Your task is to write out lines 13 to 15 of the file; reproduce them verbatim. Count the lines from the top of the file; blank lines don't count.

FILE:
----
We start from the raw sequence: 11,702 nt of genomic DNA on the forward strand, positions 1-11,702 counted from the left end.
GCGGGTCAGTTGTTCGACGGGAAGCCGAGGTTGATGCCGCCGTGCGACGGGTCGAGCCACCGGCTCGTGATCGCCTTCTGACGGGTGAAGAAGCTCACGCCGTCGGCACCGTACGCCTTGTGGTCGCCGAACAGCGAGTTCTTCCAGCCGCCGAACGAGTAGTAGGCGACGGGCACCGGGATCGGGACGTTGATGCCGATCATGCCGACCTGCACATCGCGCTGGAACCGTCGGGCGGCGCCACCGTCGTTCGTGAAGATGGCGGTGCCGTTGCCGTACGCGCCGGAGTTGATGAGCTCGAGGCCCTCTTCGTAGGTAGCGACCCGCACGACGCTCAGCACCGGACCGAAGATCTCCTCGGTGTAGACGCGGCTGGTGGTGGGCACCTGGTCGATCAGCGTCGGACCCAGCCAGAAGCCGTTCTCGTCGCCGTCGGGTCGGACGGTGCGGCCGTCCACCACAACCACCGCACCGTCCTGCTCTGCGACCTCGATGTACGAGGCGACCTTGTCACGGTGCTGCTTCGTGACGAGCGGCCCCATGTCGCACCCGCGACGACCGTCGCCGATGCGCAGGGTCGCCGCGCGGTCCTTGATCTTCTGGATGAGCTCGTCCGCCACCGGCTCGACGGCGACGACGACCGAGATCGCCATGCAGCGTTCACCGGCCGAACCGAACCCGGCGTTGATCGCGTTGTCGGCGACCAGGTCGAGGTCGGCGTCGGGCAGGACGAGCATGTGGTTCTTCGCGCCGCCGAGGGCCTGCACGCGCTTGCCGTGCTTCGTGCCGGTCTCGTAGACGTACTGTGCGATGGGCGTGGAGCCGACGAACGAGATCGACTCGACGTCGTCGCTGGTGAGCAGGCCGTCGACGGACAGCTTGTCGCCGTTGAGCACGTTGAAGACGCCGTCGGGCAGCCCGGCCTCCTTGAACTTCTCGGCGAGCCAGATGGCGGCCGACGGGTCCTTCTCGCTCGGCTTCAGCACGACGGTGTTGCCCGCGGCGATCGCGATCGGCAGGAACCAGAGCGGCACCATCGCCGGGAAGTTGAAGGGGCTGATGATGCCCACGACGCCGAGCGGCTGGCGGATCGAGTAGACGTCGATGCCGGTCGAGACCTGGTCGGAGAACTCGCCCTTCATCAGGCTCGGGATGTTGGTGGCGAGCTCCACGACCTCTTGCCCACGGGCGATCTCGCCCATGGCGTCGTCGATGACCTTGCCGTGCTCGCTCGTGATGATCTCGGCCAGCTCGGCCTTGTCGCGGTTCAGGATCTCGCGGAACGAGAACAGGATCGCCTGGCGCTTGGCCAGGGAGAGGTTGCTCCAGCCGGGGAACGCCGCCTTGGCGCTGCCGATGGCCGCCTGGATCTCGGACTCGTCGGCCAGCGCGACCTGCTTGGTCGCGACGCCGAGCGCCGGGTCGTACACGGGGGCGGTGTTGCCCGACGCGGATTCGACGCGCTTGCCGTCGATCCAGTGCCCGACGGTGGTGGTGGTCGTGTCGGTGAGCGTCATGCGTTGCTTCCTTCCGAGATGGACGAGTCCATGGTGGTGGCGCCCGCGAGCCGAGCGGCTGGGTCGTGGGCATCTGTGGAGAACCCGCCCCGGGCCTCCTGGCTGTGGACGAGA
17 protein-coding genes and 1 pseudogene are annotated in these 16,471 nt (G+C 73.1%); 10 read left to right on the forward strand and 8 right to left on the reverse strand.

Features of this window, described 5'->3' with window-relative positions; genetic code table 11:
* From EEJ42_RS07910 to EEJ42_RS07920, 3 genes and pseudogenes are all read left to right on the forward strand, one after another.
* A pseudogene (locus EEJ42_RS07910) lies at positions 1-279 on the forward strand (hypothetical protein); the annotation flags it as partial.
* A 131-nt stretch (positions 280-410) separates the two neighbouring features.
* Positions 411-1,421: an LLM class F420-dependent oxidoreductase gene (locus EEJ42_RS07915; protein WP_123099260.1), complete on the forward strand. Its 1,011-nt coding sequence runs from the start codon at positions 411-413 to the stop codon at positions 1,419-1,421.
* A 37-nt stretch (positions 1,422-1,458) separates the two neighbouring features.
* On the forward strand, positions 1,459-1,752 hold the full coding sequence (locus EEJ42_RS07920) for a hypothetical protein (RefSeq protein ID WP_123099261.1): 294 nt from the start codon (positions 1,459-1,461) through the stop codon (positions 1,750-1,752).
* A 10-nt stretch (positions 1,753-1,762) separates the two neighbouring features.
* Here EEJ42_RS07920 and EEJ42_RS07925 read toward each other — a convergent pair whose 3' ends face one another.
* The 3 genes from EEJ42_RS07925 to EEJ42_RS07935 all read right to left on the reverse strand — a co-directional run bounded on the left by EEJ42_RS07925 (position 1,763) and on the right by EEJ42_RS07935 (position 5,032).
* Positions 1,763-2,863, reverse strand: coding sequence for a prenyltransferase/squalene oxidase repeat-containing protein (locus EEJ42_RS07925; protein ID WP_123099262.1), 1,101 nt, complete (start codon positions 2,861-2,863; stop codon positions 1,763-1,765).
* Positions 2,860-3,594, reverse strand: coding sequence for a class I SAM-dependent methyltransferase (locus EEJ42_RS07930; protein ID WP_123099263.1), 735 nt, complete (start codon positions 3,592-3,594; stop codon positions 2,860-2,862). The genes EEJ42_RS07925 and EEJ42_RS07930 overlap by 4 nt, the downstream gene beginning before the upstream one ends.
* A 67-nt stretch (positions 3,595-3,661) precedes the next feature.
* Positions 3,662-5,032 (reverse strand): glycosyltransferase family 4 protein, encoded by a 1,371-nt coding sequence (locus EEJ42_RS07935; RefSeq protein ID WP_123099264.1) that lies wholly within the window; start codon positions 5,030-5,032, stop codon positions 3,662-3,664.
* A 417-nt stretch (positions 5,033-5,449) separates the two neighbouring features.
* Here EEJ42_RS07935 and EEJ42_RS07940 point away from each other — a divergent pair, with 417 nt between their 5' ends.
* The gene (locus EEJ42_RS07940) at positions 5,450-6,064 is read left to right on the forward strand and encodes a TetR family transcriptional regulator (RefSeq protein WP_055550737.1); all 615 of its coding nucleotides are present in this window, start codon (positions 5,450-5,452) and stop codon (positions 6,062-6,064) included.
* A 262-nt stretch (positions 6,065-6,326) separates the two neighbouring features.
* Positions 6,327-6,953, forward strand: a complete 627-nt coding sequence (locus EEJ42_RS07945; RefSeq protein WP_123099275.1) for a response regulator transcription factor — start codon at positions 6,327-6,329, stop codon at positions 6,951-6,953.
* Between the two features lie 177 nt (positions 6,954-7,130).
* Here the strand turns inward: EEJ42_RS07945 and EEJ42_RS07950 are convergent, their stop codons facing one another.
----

* The 3 genes from EEJ42_RS07925 to EEJ42_RS07935 all read right to left on the reverse strand — a co-directional run bounded on the left by EEJ42_RS07925 (position 1,763) and on the right by EEJ42_RS07935 (position 5,032).
* Positions 1,763-2,863, reverse strand: coding sequence for a prenyltransferase/squalene oxidase repeat-containing protein (locus EEJ42_RS07925; protein ID WP_123099262.1), 1,101 nt, complete (start codon positions 2,861-2,863; stop codon positions 1,763-1,765).
* Positions 2,860-3,594, reverse strand: coding sequence for a class I SAM-dependent methyltransferase (locus EEJ42_RS07930; protein ID WP_123099263.1), 735 nt, complete (start codon positions 3,592-3,594; stop codon positions 2,860-2,862). The genes EEJ42_RS07925 and EEJ42_RS07930 overlap by 4 nt, the downstream gene beginning before the upstream one ends.